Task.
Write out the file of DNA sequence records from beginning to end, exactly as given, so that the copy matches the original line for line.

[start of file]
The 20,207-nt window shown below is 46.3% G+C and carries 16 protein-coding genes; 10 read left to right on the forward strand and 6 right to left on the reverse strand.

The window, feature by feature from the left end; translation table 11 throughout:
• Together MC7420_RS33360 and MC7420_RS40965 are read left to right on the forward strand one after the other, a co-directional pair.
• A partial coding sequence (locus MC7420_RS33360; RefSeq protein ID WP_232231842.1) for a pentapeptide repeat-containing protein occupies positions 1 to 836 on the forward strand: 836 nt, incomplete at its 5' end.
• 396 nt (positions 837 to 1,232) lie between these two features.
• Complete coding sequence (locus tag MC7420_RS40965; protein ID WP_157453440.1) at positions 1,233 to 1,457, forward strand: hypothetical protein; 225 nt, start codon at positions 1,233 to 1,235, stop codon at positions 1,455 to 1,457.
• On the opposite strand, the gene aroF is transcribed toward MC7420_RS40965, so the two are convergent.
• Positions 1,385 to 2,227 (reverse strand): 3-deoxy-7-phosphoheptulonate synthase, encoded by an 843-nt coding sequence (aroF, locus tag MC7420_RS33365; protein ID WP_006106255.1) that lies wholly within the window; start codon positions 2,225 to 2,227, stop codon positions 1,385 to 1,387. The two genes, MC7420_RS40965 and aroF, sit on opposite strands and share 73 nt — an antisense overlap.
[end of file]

The 20,207-nt window shown below is 46.3% G+C and carries 16 protein-coding genes; 10 read left to right on the forward strand and 6 right to left on the reverse strand.

The window, feature by feature from the left end; translation table 11 throughout:
• Together MC7420_RS33360 and MC7420_RS40965 are read left to right on the forward strand one after the other, a co-directional pair.
• A partial coding sequence (locus MC7420_RS33360; RefSeq protein ID WP_232231842.1) for a pentapeptide repeat-containing protein occupies positions 1 to 836 on the forward strand: 836 nt, incomplete at its 5' end.
• 396 nt (positions 837 to 1,232) lie between these two features.
• Complete coding sequence (locus tag MC7420_RS40965; protein ID WP_157453440.1) at positions 1,233 to 1,457, forward strand: hypothetical protein; 225 nt, start codon at positions 1,233 to 1,235, stop codon at positions 1,455 to 1,457.
• On the opposite strand, the gene aroF is transcribed toward MC7420_RS40965, so the two are convergent.
• Positions 1,385 to 2,227 (reverse strand): 3-deoxy-7-phosphoheptulonate synthase, encoded by an 843-nt coding sequence (aroF, locus tag MC7420_RS33365; protein ID WP_006106255.1) that lies wholly within the window; start codon positions 2,225 to 2,227, stop codon positions 1,385 to 1,387. The two genes, MC7420_RS40965 and aroF, sit on opposite strands and share 73 nt — an antisense overlap.